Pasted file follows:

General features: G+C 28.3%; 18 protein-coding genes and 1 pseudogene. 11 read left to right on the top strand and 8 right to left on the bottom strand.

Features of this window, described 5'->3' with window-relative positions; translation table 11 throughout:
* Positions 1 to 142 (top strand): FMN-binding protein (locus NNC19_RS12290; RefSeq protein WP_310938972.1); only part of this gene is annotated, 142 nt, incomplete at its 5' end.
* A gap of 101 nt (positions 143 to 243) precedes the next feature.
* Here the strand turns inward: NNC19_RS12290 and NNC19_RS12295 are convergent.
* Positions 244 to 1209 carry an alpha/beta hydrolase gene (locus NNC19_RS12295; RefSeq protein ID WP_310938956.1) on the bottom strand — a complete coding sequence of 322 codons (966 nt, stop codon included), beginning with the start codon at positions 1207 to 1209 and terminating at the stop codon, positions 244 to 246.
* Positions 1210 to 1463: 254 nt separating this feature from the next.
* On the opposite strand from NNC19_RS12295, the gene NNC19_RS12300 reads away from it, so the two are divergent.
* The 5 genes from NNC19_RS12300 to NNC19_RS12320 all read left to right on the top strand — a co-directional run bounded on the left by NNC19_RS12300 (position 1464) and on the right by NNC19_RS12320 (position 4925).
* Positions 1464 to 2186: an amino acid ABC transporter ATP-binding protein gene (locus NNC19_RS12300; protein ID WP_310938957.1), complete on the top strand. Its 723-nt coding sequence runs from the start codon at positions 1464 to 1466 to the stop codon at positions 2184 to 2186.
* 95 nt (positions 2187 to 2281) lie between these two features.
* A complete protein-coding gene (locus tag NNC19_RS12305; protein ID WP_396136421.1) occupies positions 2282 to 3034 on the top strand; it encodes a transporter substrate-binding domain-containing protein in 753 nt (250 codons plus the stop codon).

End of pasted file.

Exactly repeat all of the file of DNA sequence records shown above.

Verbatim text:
General features: G+C 28.3%; 18 protein-coding genes and 1 pseudogene. 11 read left to right on the top strand and 8 right to left on the bottom strand.

Features of this window, described 5'->3' with window-relative positions; translation table 11 throughout:
* Positions 1 to 142 (top strand): FMN-binding protein (locus NNC19_RS12290; RefSeq protein WP_310938972.1); only part of this gene is annotated, 142 nt, incomplete at its 5' end.
* A gap of 101 nt (positions 143 to 243) precedes the next feature.
* Here the strand turns inward: NNC19_RS12290 and NNC19_RS12295 are convergent.
* Positions 244 to 1209 carry an alpha/beta hydrolase gene (locus NNC19_RS12295; RefSeq protein ID WP_310938956.1) on the bottom strand — a complete coding sequence of 322 codons (966 nt, stop codon included), beginning with the start codon at positions 1207 to 1209 and terminating at the stop codon, positions 244 to 246.
* Positions 1210 to 1463: 254 nt separating this feature from the next.
* On the opposite strand from NNC19_RS12295, the gene NNC19_RS12300 reads away from it, so the two are divergent.
* The 5 genes from NNC19_RS12300 to NNC19_RS12320 all read left to right on the top strand — a co-directional run bounded on the left by NNC19_RS12300 (position 1464) and on the right by NNC19_RS12320 (position 4925).
* Positions 1464 to 2186: an amino acid ABC transporter ATP-binding protein gene (locus NNC19_RS12300; protein ID WP_310938957.1), complete on the top strand. Its 723-nt coding sequence runs from the start codon at positions 1464 to 1466 to the stop codon at positions 2184 to 2186.
* 95 nt (positions 2187 to 2281) lie between these two features.
* A complete protein-coding gene (locus tag NNC19_RS12305; protein ID WP_396136421.1) occupies positions 2282 to 3034 on the top strand; it encodes a transporter substrate-binding domain-containing protein in 753 nt (250 codons plus the stop codon).